A willingness to change the caring approach is crucial for the implementation of a new way of thinking and acting. This was revealed since some of the nurses did not participate very actively in the project. One of them stated that she was already competent in undertaking a caring dialogue with the patients. The leaders, however, were convinced that everyone needed to develop skills such as learning to ask the patients more questions. They were also aware of their failure to motivate the entire group. For example, one of the nurses who chose not to participate said that she felt that the project should have been preceded by a democratic process where the staff decided together about the project: “All of a sudden, we were just a part of it [the project]… I didn’t feel that it was ok.” The same nurse also found it difficult to imagine working from any models, saying, “No, this model … it is really hard for me to practice a model.”

The leaders were confident that the participating nurses were driven by curiosity, openness and a willingness to change their caring approach and actions. During the project, it became obvious that the participants saw their limitations and need for development. They all stated that they had learned to talk with patients in a new way and that reflection and learning together had been valuable for this.

Importance of supervision and reflection

During the process of finding out how to carry out dialogues that were supportive of patient learning, the importance of supervision and reflection were highlighted by both the participants and the leaders. During the group supervision sessions, they reflected on their experience of dialogue with patients in relation to the model. Both their own and their colleagues’ actions, the needs of the patients, and the application of the model became obvious to the participants. One said: “I feel I had a Eureka moment.” She explained that suddenly, the differences between her goals and those of the patient had become obvious.

The participants said that the sessions had led to new approaches in their dialogue with patients. By being able to clarify various objectives, the participants established a better understanding between themselves and the patients. During the sessions, they discussed how their skill in directing the dialogue with patients had improved:

“In general, we don’t ask explorative questions. Instead we are schooled to solve problems, so it’s kind of hard to change perspective.”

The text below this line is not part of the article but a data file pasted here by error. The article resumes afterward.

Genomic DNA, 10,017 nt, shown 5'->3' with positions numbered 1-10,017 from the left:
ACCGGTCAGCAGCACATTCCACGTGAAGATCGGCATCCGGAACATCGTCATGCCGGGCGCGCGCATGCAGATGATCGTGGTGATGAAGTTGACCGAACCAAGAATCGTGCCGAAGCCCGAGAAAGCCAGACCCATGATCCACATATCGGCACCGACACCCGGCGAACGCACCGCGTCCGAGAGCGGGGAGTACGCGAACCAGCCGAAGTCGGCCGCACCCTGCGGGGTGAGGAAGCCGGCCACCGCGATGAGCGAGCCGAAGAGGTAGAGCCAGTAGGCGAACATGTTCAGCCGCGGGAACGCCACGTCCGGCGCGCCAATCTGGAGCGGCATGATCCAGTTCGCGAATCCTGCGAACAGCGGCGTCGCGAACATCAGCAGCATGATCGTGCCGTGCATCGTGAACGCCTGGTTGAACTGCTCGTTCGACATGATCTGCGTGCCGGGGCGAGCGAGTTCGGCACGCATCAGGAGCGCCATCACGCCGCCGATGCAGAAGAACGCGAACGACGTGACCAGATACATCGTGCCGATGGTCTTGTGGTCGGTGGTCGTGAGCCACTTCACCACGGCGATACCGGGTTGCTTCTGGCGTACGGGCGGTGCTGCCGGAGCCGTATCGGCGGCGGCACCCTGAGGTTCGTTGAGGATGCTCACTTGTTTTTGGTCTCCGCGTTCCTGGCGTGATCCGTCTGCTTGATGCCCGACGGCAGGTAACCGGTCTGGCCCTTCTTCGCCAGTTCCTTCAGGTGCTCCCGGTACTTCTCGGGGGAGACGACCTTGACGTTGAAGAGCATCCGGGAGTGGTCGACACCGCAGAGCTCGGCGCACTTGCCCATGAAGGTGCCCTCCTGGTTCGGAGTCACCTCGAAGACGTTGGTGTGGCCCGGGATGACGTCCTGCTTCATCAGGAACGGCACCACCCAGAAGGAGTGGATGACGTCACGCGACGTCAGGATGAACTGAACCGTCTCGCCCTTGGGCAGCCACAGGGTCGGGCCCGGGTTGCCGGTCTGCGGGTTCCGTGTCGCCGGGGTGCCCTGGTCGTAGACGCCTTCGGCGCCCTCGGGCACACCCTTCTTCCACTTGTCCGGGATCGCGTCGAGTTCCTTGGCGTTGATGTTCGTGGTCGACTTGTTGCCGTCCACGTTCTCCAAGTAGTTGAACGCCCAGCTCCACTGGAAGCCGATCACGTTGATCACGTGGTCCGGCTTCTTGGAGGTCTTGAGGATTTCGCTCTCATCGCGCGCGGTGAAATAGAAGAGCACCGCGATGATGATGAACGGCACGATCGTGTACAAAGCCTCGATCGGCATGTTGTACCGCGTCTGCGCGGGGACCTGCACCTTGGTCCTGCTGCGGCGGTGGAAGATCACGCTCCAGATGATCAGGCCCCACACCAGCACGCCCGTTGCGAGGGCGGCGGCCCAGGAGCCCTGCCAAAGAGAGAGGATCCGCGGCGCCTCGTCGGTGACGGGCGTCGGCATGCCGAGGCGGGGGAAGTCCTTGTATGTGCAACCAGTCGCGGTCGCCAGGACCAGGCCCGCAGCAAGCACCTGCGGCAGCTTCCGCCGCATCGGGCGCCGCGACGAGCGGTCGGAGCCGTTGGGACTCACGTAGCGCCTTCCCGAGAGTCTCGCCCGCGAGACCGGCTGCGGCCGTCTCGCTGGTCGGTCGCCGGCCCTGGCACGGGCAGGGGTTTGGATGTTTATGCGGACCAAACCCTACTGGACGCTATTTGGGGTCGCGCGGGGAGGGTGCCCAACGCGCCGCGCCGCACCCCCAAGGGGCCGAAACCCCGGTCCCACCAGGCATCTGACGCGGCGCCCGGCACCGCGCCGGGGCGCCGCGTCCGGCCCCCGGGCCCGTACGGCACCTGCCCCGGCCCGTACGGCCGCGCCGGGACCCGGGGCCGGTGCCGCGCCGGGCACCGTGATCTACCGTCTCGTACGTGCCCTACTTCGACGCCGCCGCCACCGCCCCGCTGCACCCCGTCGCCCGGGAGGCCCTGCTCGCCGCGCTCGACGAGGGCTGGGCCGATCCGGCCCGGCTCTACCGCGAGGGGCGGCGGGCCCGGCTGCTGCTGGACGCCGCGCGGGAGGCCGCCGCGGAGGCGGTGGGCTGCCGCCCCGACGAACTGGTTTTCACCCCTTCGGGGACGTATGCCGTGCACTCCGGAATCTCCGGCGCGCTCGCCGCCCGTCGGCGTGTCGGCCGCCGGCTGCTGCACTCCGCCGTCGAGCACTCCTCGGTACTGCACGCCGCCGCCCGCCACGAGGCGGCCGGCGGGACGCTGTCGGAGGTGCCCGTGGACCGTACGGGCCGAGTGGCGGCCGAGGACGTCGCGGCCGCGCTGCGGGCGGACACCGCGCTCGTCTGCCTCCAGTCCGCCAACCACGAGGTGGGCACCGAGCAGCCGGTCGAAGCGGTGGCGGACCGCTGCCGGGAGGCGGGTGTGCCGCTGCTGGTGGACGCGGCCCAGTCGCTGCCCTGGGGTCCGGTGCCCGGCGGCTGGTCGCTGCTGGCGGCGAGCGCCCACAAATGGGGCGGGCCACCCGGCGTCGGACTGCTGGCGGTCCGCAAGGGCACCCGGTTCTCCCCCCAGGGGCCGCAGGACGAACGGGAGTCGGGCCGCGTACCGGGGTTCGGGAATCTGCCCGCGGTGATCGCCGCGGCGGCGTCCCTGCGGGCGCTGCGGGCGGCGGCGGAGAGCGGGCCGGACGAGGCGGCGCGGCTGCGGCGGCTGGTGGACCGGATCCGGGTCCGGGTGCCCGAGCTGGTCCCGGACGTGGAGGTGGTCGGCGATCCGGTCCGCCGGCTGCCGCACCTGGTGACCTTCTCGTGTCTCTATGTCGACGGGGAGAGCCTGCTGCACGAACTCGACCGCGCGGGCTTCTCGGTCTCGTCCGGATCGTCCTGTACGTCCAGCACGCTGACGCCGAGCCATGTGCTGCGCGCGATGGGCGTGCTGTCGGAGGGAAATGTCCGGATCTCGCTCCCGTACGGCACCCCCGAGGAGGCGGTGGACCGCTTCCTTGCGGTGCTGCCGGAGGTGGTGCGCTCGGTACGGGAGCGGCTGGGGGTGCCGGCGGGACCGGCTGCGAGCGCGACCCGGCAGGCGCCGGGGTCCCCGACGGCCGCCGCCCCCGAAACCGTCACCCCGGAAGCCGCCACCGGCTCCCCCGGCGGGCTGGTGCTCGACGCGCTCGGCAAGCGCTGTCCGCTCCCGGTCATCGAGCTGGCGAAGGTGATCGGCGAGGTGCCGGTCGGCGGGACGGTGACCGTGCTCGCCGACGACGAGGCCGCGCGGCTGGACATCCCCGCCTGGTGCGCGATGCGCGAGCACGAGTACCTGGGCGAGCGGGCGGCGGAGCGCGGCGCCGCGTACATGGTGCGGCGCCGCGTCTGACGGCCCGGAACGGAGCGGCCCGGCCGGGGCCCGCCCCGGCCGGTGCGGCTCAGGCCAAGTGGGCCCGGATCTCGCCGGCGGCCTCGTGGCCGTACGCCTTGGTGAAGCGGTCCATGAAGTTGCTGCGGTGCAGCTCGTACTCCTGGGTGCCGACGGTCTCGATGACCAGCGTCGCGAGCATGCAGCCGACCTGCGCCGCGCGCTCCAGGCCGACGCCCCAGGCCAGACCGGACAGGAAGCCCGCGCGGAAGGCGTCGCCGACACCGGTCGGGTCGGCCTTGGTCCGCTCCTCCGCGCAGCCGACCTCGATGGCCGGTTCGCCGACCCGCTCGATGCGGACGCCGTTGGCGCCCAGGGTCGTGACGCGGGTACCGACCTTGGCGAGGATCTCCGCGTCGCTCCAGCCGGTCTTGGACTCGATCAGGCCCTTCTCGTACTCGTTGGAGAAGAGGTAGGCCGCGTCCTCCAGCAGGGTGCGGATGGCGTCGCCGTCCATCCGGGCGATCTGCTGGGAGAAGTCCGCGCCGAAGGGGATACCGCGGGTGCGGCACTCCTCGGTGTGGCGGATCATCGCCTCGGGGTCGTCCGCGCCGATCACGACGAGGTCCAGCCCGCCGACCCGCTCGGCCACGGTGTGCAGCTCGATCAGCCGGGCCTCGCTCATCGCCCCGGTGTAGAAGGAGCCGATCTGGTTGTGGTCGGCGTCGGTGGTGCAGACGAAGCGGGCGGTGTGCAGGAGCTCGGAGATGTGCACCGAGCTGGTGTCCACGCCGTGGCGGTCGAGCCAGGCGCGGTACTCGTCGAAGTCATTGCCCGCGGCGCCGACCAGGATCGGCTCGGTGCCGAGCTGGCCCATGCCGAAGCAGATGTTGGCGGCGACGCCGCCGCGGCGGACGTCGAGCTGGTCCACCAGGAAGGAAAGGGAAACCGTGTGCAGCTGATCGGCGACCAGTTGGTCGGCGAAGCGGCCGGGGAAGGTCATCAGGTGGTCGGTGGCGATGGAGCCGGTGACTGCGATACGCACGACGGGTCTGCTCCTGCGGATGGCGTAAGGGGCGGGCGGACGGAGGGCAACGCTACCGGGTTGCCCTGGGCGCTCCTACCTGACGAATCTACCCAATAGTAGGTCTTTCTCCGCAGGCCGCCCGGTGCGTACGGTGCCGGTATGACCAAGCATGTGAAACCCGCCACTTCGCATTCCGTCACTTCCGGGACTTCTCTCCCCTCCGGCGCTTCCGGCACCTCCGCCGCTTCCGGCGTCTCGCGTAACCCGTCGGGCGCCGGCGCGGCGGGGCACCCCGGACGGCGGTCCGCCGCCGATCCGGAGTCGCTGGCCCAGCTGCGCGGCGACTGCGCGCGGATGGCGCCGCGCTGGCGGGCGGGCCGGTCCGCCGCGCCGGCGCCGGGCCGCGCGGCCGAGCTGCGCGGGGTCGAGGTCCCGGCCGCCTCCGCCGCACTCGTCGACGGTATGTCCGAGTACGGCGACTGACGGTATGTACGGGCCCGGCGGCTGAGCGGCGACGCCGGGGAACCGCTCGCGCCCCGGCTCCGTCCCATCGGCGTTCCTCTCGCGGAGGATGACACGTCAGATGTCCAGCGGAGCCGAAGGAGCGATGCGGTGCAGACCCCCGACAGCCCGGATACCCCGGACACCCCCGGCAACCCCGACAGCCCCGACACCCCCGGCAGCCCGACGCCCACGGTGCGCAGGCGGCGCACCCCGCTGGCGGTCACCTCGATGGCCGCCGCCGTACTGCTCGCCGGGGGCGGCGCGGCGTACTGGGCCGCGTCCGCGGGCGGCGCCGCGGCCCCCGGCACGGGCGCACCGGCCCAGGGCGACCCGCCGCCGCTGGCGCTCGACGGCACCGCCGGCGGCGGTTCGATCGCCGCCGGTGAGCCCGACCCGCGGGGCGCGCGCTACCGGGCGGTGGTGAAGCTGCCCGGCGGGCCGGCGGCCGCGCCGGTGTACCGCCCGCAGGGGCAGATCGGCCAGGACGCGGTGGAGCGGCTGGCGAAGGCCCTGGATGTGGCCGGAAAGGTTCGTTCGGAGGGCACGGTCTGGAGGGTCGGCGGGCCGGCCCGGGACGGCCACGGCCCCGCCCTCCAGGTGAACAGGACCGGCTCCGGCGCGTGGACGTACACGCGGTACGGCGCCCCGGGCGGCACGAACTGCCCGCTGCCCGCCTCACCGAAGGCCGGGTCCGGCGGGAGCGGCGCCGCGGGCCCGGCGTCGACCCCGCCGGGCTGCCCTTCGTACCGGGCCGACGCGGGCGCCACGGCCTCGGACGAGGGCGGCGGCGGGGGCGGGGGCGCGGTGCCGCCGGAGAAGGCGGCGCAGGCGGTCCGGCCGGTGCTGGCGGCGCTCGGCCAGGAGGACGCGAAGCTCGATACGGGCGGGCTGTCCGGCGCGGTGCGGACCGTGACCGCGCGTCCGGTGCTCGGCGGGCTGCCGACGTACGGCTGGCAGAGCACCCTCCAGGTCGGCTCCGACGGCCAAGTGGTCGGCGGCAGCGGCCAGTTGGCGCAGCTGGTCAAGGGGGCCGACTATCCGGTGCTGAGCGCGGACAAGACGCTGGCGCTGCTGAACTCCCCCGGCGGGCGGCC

Another participant said, “For me it has been an eye-opener.” By learning to ask questions, a different picture of the patient’s situation emerged. One question described as important was: “What are your expectations of me?” This question provided the opportunity to meet the patient on a new level, “more as a human being”, with their own goals and life in addition to the disease. During supervision, the participants began to understand that they needed to develop their faith in the patient’s inherent capabilities and find ways to communicate this belief to the patient.

During the group supervision sessions, the participants were coached in adopting a tactful attitude when meeting patients. They learned to meet the patient in the present moment, and start each dialogue by asking patients to talk about their current situation (i.e., here and now). This was experienced as an opportunity to challenge the patients’ understanding of the situation and the consequences of their own actions. The participants identified “the curious inquiring attitude” as being especially important. This could provide a shift in the dialogue, when the patients became aware of their significance as an individual and started talking about themselves as “I” instead of as “one” in general. During the group supervision sessions, the participants said that they had acquired the courage and tools to enable them to reflect and go deeper into the dialogue, challenging patients’ understanding and actions.

“And something X taught me, which I have used a lot, is to support the patient’s self-confidence, and I have even found myself going from ‘one’ to ‘I’ when I talk…”

As well as the group supervision sessions, the ambition was to have frequent reflection meetings. Many meetings were canceled, however, because of staff workloads. The group supervision sessions and the reflection meetings were scheduled but not mandatory for participants. Those who were working and could get there participated. As a result, the reflection meetings involved different people from one session to another, which the RL described as difficult:

“Not everyone has been positive about attending but others have found it absolutely fantastic.”

The RL described how, in the beginning, it was difficult for the participants to know what to bring to the meetings and reflect upon. This changed over time, as participants described how they had developed their abilities to reflect, express themselves, ask questions, and capture the small situations in everyday life as well as seeing the importance for patients’ learning.

The reflection meetings and the group supervision sessions gave the participants a sense of reciprocity; they shared experiences and learned from each other. The RL felt that it was an advantage that she was not involved in the patients’ care, which gave her the opportunity to ask naive questions. During the meetings, it became obvious how the project was influencing the participants, with one saying that she had started to reflect in a new way on her role as a nurse: